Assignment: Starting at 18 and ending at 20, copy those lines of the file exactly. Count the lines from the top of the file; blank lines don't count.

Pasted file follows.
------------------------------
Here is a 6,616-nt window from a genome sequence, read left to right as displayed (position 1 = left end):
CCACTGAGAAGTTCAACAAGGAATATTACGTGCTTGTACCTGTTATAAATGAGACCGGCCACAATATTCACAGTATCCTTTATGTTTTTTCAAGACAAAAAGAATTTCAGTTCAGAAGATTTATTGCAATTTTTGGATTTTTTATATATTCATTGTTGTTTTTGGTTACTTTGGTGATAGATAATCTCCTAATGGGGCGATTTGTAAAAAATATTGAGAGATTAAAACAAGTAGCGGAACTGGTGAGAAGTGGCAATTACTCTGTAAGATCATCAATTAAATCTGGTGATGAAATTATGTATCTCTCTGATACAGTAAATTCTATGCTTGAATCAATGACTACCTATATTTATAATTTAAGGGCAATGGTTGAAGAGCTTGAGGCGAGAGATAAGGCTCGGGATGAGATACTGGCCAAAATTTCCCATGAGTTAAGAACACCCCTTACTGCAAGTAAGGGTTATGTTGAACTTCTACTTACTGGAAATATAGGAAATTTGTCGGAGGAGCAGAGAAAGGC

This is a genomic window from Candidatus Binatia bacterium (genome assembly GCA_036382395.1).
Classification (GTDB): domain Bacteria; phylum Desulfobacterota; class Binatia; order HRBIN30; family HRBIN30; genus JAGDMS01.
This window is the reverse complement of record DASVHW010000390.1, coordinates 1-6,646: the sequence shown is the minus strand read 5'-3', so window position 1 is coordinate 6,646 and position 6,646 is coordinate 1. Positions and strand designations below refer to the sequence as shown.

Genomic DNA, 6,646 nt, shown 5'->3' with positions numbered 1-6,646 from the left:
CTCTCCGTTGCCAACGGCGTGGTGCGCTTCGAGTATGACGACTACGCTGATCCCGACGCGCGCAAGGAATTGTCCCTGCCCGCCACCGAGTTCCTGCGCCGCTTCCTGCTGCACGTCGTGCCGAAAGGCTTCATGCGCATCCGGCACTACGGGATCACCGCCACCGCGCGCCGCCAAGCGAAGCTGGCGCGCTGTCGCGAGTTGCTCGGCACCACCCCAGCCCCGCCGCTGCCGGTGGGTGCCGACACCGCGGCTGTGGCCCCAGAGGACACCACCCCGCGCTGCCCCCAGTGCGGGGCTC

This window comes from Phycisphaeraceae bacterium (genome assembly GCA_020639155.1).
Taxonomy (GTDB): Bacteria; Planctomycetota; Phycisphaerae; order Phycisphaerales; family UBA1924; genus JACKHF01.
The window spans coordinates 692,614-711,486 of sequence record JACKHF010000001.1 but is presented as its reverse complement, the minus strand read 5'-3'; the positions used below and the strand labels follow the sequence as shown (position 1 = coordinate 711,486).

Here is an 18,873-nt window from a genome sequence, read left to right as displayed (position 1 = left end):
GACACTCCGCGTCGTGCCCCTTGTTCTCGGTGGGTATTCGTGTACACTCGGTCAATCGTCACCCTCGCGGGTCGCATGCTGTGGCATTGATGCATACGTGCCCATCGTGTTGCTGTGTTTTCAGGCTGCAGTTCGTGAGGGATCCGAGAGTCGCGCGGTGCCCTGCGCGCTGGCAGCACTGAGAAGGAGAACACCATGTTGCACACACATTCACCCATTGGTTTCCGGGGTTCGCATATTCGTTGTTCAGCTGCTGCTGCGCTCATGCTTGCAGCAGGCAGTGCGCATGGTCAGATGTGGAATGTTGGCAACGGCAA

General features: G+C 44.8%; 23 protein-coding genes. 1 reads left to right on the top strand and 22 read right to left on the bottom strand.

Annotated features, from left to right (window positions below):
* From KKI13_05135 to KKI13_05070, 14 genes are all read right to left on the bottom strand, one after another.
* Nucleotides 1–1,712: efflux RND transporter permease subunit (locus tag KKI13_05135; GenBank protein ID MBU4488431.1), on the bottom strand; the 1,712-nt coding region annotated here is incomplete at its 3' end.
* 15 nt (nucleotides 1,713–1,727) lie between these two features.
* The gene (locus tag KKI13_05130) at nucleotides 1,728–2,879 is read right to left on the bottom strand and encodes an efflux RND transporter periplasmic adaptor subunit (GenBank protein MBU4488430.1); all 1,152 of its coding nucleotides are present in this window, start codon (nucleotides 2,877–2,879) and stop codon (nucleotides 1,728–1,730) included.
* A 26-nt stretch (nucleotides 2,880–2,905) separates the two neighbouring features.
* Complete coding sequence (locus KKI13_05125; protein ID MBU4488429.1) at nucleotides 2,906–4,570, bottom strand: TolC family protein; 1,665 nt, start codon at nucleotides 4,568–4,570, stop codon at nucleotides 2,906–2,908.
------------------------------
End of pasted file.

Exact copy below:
* The gene (locus tag KKI13_05130) at nucleotides 1,728–2,879 is read right to left on the bottom strand and encodes an efflux RND transporter periplasmic adaptor subunit (GenBank protein MBU4488430.1); all 1,152 of its coding nucleotides are present in this window, start codon (nucleotides 2,877–2,879) and stop codon (nucleotides 1,728–1,730) included.
* A 26-nt stretch (nucleotides 2,880–2,905) separates the two neighbouring features.
* Complete coding sequence (locus KKI13_05125; protein ID MBU4488429.1) at nucleotides 2,906–4,570, bottom strand: TolC family protein; 1,665 nt, start codon at nucleotides 4,568–4,570, stop codon at nucleotides 2,906–2,908.